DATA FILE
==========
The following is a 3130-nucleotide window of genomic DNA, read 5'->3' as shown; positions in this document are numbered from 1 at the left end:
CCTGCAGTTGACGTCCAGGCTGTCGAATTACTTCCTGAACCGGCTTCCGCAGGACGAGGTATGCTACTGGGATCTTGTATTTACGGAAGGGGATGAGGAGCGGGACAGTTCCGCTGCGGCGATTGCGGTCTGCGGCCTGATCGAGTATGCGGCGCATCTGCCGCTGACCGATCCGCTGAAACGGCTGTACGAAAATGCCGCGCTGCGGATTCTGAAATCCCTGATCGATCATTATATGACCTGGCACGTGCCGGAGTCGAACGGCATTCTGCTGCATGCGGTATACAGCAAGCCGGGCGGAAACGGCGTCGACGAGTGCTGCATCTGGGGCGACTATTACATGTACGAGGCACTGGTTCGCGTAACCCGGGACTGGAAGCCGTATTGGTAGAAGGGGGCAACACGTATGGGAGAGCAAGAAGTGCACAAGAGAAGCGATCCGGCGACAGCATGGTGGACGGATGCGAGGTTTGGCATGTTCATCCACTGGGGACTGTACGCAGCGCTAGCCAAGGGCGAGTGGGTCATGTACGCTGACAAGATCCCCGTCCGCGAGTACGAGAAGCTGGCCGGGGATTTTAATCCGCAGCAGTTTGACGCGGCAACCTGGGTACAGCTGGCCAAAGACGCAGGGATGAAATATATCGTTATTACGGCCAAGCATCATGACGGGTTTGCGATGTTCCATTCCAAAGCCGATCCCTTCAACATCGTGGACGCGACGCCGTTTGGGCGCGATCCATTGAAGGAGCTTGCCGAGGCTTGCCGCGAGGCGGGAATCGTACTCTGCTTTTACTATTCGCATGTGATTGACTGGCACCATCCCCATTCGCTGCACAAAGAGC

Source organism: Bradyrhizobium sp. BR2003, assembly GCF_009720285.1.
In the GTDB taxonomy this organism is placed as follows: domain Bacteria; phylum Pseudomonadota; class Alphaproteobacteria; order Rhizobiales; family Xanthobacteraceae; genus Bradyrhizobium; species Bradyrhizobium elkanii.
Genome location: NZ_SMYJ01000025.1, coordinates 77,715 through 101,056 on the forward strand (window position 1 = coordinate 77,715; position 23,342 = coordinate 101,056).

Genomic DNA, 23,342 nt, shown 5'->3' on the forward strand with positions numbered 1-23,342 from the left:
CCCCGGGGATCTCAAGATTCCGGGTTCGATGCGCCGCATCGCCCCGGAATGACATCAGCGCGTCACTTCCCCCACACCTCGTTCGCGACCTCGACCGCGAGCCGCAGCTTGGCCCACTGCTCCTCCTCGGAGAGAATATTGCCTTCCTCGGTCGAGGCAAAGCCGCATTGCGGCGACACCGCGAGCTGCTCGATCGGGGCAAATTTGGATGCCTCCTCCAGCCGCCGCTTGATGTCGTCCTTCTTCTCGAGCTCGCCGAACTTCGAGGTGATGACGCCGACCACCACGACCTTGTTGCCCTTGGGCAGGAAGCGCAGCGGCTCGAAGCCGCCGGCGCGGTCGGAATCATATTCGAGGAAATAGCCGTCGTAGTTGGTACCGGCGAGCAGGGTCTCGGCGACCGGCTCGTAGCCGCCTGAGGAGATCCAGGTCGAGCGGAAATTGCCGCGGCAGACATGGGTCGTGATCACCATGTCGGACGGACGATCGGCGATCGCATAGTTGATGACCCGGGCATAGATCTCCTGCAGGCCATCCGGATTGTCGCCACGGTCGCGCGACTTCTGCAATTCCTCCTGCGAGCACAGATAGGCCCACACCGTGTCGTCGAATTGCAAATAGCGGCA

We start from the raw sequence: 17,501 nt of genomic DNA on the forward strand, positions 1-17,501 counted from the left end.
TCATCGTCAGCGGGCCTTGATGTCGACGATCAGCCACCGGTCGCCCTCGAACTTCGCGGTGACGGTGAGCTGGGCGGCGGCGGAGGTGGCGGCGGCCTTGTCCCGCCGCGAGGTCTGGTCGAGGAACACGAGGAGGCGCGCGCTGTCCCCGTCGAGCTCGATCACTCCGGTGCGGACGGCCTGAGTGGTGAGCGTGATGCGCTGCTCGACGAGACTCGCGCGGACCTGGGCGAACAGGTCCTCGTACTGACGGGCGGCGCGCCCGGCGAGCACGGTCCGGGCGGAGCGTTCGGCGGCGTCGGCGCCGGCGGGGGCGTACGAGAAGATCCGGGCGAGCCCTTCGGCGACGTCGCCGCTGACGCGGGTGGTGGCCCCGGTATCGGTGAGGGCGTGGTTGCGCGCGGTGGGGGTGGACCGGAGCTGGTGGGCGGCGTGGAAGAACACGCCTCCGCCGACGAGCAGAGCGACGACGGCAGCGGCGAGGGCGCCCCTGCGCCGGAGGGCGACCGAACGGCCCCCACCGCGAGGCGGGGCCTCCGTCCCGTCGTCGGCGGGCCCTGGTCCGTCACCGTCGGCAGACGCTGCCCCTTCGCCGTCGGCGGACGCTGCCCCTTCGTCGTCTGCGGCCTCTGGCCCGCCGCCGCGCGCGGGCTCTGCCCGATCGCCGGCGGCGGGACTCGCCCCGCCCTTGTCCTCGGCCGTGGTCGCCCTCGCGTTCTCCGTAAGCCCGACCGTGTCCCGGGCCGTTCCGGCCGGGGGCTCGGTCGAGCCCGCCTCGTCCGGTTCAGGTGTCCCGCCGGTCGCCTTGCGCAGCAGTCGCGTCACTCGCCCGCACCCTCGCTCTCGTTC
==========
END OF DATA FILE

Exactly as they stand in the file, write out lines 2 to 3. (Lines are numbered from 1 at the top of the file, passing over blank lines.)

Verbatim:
CCTGCAGTTGACGTCCAGGCTGTCGAATTACTTCCTGAACCGGCTTCCGCAGGACGAGGTATGCTACTGGGATCTTGTATTTACGGAAGGGGATGAGGAGCGGGACAGTTCCGCTGCGGCGATTGCGGTCTGCGGCCTGATCGAGTATGCGGCGCATCTGCCGCTGACCGATCCGCTGAAACGGCTGTACGAAAATGCCGCGCTGCGGATTCTGAAATCCCTGATCGATCATTATATGACCTGGCACGTGCCGGAGTCGAACGGCATTCTGCTGCATGCGGTATACAGCAAGCCGGGCGGAAACGGCGTCGACGAGTGCTGCATCTGGGGCGACTATTACATGTACGAGGCACTGGTTCGCGTAACCCGGGACTGGAAGCCGTATTGGTAGAAGGGGGCAACACGTATGGGAGAGCAAGAAGTGCACAAGAGAAGCGATCCGGCGACAGCATGGTGGACGGATGCGAGGTTTGGCATGTTCATCCACTGGGGACTGTACGCAGCGCTAGCCAAGGGCGAGTGGGTCATGTACGCTGACAAGATCCCCGTCCGCGAGTACGAGAAGCTGGCCGGGGATTTTAATCCGCAGCAGTTTGACGCGGCAACCTGGGTACAGCTGGCCAAAGACGCAGGGATGAAATATATCGTTATTACGGCCAAGCATCATGACGGGTTTGCGATGTTCCATTCCAAAGCCGATCCCTTCAACATCGTGGACGCGACGCCGTTTGGGCGCGATCCATTGAAGGAGCTTGCCGAGGCTTGCCGCGAGGCGGGAATCGTACTCTGCTTTTACTATTCGCATGTGATTGACTGGCACCATCCCCATTCGCTGCACAAAGAGC

Source organism: Bradyrhizobium sp. BR2003, assembly GCF_009720285.1.